Re: Does entity integrity imply entity identity?

From: Bob Badour <>
Date: Tue, 04 Aug 2009 11:39:42 -0300
Message-ID: <4a784836$0$23766$>

Mr. Scott wrote:

> "Walter Mitty" <> wrote in message 
> news:JTadm.209$

>>"Mr. Scott" <> wrote in message
>>>Since the entity integrity rule ensures that a relational table cannot
>>>have any duplicate rows, does that imply that each row in a table maps to
>>>a distinct entity?
>>Here's the way I learned it, back in 1984.
>>Each row in a table represents either an instance of an entity or an
>>instance of a relationship between or among entities. I'm not sure
>>whether or not "represents" in my wording is equivalent to "maps to" in
>>your wording.
> Isn't an instance of a relationship between or among entities also an 
> entity?

Pretty pictures... bah!

>>Also the way I learned it, entities and relationship among them are part
>>of what was called the "conceptual data model". The conceptual data model
>>was not a relational model as such, although it's very straight forward to
>>start with an ER model and transform it into a relational model that
>>expresses the same facts.
>>The conceptual model was used for data analysis resulting in a clearer
>>definition of the information requirements. The conceptual model was NOT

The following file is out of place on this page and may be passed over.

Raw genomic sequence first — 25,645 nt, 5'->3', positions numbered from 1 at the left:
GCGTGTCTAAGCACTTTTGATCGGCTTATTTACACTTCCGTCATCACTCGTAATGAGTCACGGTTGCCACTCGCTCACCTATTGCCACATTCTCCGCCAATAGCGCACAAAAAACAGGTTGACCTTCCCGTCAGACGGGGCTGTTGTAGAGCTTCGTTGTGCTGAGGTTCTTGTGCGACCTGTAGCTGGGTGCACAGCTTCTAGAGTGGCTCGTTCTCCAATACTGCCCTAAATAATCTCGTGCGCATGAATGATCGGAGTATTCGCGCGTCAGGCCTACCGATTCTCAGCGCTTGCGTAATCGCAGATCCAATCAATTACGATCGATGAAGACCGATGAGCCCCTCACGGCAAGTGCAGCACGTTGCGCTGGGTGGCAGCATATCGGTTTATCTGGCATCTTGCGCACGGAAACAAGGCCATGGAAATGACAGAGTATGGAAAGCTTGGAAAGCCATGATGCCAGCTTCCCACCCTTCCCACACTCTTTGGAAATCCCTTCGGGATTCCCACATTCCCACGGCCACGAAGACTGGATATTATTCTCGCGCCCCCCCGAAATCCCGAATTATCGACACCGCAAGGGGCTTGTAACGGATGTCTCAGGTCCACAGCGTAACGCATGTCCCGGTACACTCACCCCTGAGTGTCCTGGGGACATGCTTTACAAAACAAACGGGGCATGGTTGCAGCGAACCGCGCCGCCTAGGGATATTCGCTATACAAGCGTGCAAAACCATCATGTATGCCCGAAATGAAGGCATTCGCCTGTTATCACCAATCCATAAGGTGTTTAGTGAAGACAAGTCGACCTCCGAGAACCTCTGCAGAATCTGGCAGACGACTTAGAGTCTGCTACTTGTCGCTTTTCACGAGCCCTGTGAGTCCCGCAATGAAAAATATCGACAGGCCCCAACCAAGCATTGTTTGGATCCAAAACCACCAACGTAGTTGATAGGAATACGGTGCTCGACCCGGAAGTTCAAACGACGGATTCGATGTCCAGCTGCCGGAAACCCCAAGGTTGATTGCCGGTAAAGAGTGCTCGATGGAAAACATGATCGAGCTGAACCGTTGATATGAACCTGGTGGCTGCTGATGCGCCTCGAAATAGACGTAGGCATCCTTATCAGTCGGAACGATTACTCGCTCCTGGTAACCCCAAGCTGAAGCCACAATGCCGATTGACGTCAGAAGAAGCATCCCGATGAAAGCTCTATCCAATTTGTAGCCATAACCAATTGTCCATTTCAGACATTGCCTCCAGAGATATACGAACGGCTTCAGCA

>>a design model.
>>The design model could be broken into two layers: logical model and
>>physical model. I could go into more detail here, but it doesn't pertain
>>to your question. Suffice it to say the logical model should be
>>relational if the goal is to design a relational database. Back in 1984,
>>they were quite loose about what was considered a relational DBMS. It was
>>that looseness that led Codd to formulate the 12 rules, in order to
>>distinguish between soi disant relational DBMSes and really relational

I once heard speculation that the Computerworld articles where Codd published the 12 rules may have been more-or-less a commissioned piece intended to paint one vendor in particular in a positive light. While one or two of the rules look a little iffy in retrospect, nevertheless, one can gain a lot of insight from the remainder.

In particular, one can get a lot of insight from understanding the logical contradictions caused by the iffy rules.

>>The entity integrity rule is generally presented as a subrule under Codd's
>>rule 10.

I don't know why you would say that when the description of the so-called "entity integrity" basically restates Rule 2 verbatim.

Received on Tue Aug 04 2009 - 16:39:42 CEST

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